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A LACMA Series Shows How Stanley Kubrick Influenced Science Fiction

Phase IV
Phase IV
PHOTO COURTEST OF PARAMOUNT PICTURES CORPORATION C.B.R. PRODUCTIONS

The oft-maligned genre of science fiction could be divided into the pre- and post-2001: A Space Odyssey eras — a take confirmed by LACMA's "Beyond the Infinite: Science Fiction After Kubrick" series, running March 22 to April 6 in tandem with its ongoing Stanley Kubrick exhibit. In the wake of Kubrick's film, the ideas on display in sci-fi movies became more expansive, the visuals more unabashedly "out there" — and a few equally well-regarded directors threw their hat in the genre ring too.

Of the many films worth seeing over the next two weeks, Andrei Tarkovsky's Solaris (March 30, 7:30 p.m.) provides the clearest case in point. Released just four years after Kubrick's game-changer, the Russian filmmaker's 1972 opus of grief and remorse — in which a widowed cosmonaut is sent to a space station orbiting the semi-sentient yet uninhabited ocean planet of the title and, once there, meets a subconscious manifestation of his dead wife — was partly envisioned as a response to 2001, which Tarkovsky found abhorrently cold and sterile. Think of it as the heart to 2001's brain: where Kubrick's movie expands ever outward by offering a hallucinatory view of the outer reaches of space, Tarkovsky's reminds us that the inner self can be just as vast and unknowable. (It also helps that the perpetually roiling, orange-and-blue planet is one of the cinema's most enduring and visually stunning metaphors.)

Phase IV, the only feature directed by legendary graphic designer Saul Bass, opens the series on March 22 at 7:30 p.m. — and with a rarely seen alternate ending unearthed just last summer. Taking place in a not-too-distant future, when ants have rapidly evolved to the point of baffling earth's greatest minds, the film is marked by close-ups of insects and discursive montages that, given the desert backdrop, sometimes have the air of visualized peyote trips, and show signs of having been influenced by 2001's "beyond the infinite" sequence. Bass, who helped design credit or title sequences for the likes of Kubrick and Alfred Hitchcock, expertly transposed his visual touch onto this admirably oddball exploration of an instinctive intelligence about which we mere humans know little. Though off-kilter, Phase IV is too enjoyable ever to be off-putting.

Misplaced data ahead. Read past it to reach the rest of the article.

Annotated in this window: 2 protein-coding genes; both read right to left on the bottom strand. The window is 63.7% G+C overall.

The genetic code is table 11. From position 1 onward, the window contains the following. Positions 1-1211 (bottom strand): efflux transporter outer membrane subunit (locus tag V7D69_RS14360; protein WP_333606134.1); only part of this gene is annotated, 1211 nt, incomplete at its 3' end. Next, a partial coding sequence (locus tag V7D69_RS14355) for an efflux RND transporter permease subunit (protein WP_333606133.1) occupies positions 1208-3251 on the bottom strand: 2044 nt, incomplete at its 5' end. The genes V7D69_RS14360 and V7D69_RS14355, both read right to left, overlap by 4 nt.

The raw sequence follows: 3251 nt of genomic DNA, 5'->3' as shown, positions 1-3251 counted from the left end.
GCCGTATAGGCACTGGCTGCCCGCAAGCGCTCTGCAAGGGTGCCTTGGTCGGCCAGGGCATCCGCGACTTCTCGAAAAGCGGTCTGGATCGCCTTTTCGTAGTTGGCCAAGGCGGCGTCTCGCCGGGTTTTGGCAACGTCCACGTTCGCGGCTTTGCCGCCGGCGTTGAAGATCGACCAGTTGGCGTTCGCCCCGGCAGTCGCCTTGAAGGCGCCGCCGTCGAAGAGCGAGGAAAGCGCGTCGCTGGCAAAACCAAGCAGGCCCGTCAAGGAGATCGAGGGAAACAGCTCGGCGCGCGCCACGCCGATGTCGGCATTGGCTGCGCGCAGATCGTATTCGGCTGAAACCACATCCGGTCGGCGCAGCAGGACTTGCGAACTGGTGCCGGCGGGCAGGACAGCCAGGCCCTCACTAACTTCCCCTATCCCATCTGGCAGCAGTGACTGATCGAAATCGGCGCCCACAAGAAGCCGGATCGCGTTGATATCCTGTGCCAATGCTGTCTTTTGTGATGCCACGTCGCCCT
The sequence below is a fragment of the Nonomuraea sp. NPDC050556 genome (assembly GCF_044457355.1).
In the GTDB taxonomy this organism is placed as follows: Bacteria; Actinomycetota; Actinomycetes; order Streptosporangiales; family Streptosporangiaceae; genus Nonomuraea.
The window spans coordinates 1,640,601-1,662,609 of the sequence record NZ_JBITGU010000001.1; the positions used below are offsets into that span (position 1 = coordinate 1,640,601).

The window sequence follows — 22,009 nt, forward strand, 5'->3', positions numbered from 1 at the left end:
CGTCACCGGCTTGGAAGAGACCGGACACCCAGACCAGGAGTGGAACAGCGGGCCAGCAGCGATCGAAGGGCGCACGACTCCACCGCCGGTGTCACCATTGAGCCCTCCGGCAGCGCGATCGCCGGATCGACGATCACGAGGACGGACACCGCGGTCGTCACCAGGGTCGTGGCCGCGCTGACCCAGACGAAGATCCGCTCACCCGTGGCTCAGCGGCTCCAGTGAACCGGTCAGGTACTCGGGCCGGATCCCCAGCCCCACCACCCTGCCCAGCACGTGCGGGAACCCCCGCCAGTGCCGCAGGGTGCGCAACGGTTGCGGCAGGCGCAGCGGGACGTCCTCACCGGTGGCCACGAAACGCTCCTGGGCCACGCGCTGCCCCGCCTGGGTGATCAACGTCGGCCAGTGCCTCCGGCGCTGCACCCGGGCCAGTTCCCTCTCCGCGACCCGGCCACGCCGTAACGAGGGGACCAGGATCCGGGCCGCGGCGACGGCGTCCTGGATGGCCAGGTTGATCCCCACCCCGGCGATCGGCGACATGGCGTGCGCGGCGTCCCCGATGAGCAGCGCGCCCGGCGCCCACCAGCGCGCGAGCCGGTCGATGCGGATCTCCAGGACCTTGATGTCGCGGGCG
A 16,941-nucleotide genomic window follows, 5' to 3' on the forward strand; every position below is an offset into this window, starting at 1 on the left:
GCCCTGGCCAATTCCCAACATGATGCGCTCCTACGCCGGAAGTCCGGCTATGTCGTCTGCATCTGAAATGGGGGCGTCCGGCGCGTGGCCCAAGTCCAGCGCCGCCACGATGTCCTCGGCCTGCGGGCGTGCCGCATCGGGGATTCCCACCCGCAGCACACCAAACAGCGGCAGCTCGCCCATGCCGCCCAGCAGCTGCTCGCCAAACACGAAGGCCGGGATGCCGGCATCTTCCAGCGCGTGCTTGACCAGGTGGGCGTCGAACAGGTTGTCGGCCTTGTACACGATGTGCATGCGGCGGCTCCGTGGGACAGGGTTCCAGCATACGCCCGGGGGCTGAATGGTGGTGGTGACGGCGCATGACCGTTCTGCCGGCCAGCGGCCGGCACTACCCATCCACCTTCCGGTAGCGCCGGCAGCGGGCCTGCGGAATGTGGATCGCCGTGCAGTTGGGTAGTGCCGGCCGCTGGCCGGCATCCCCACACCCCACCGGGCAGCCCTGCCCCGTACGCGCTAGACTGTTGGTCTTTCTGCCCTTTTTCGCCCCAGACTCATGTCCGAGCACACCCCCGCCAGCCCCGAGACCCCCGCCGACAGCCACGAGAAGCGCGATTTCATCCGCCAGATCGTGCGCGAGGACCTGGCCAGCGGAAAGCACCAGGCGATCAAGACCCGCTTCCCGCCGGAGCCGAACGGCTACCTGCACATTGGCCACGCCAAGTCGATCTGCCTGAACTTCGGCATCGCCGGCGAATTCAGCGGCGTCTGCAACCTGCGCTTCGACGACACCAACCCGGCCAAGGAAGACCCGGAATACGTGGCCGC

Go down the humans-are-no-longer-the-dominant-species rabbit hole long enough, and you'll eventually arrive on Fantastic Planet, which forms the first half of an animated double feature (with the short Quest, from Bass and his wife Elaine) on April 5 at 9:25 p.m. René Laloux's film, in which humans are barely tolerated pests on a planet ruled by giant blue beings known as Draags, may feature more abstracted violence and nudity than any other animated film ever has. Its specific brand of trippy surrealism mixed with genuinely heady ideals hasn't been in vogue for at least a few decades (if ever it was), and is unlike anything you're likely to see in this Pixar-dominated age of ours. If you dig Ralph Bakshi movies (Fritz the Cat, Wizards) and/or syncing up Pink Floyd's Dark Side of the Moon with The Wizard of Oz, it may be for you.

Quintet, which marks Robert Altman's only real venture into sci-fi, screens on April 6 at 5 p.m. Largely absent is the cross-chatter made famous by Nashville and MASH, replaced by a narrative propelled by the eponymous cat-and-mouse game, in which losing contestants are killed. While far from Altman's most accomplished effort, it is distinguished by its blurry-edged cinematography, which lends the already out-there happenings an especially strange feeling, most recently emulated by Andrew Dominik's masterful The Assassination of Jesse James by the Coward Robert Ford. Quintet also features an exceptionally sedate performance from Paul Newman, whose travails in an icy landscape at times appear to presage Luke Skywalker's adventures on Hoth in The Empire Strikes Back, and such pearls of wisdom as "Life can only be felt when death is near." With all its wide-angle shots of a solitary Newman trekking across the vast landscape, the film reads as a Western — only instead of arid desert surrounding him, it's an arctic tundra that somehow feels even more desolate.

Also of note are Nicolas Roeg's The Man Who Fell to Earth (April 6, 7:30 p.m.), in which David Bowie plays an alien who comes to our planet in an attempt to save his own; George Lucas's first feature, THX 1138 ( March 29, 7:30 p.m.), a dystopian view of the future involving emotion-suppressing drugs; and Zardoz (April 5, 7:30 p.m.), a post-apocalyptic yarn whose cult status is most attributable to the fact that Sean Connery spends most of his time clad in a red speedo. Consider yourself warned.